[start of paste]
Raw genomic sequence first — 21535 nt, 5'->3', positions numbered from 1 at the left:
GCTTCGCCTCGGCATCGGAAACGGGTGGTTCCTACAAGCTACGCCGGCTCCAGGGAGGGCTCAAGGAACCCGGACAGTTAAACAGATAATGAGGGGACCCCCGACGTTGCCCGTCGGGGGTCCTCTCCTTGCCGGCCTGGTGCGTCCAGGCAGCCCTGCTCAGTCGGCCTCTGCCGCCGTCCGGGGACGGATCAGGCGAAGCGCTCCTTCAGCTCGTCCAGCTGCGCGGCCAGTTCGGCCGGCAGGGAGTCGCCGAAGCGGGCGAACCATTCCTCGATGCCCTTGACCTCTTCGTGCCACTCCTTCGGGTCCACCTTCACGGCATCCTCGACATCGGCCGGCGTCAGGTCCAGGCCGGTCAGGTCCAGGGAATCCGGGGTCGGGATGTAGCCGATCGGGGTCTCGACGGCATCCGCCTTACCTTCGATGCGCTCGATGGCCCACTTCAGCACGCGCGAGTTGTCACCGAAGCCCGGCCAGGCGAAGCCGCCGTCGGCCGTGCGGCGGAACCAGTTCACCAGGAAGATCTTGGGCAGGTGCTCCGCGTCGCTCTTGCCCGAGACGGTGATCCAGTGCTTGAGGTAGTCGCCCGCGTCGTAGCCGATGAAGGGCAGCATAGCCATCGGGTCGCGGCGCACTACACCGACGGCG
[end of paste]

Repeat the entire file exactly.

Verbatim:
Raw genomic sequence first — 21535 nt, 5'->3', positions numbered from 1 at the left:
GCTTCGCCTCGGCATCGGAAACGGGTGGTTCCTACAAGCTACGCCGGCTCCAGGGAGGGCTCAAGGAACCCGGACAGTTAAACAGATAATGAGGGGACCCCCGACGTTGCCCGTCGGGGGTCCTCTCCTTGCCGGCCTGGTGCGTCCAGGCAGCCCTGCTCAGTCGGCCTCTGCCGCCGTCCGGGGACGGATCAGGCGAAGCGCTCCTTCAGCTCGTCCAGCTGCGCGGCCAGTTCGGCCGGCAGGGAGTCGCCGAAGCGGGCGAACCATTCCTCGATGCCCTTGACCTCTTCGTGCCACTCCTTCGGGTCCACCTTCACGGCATCCTCGACATCGGCCGGCGTCAGGTCCAGGCCGGTCAGGTCCAGGGAATCCGGGGTCGGGATGTAGCCGATCGGGGTCTCGACGGCATCCGCCTTACCTTCGATGCGCTCGATGGCCCACTTCAGCACGCGCGAGTTGTCACCGAAGCCCGGCCAGGCGAAGCCGCCGTCGGCCGTGCGGCGGAACCAGTTCACCAGGAAGATCTTGGGCAGGTGCTCCGCGTCGCTCTTGCCCGAGACGGTGATCCAGTGCTTGAGGTAGTCGCCCGCGTCGTAGCCGATGAAGGGCAGCATAGCCATCGGGTCGCGGCGCACTACACCGACGGCG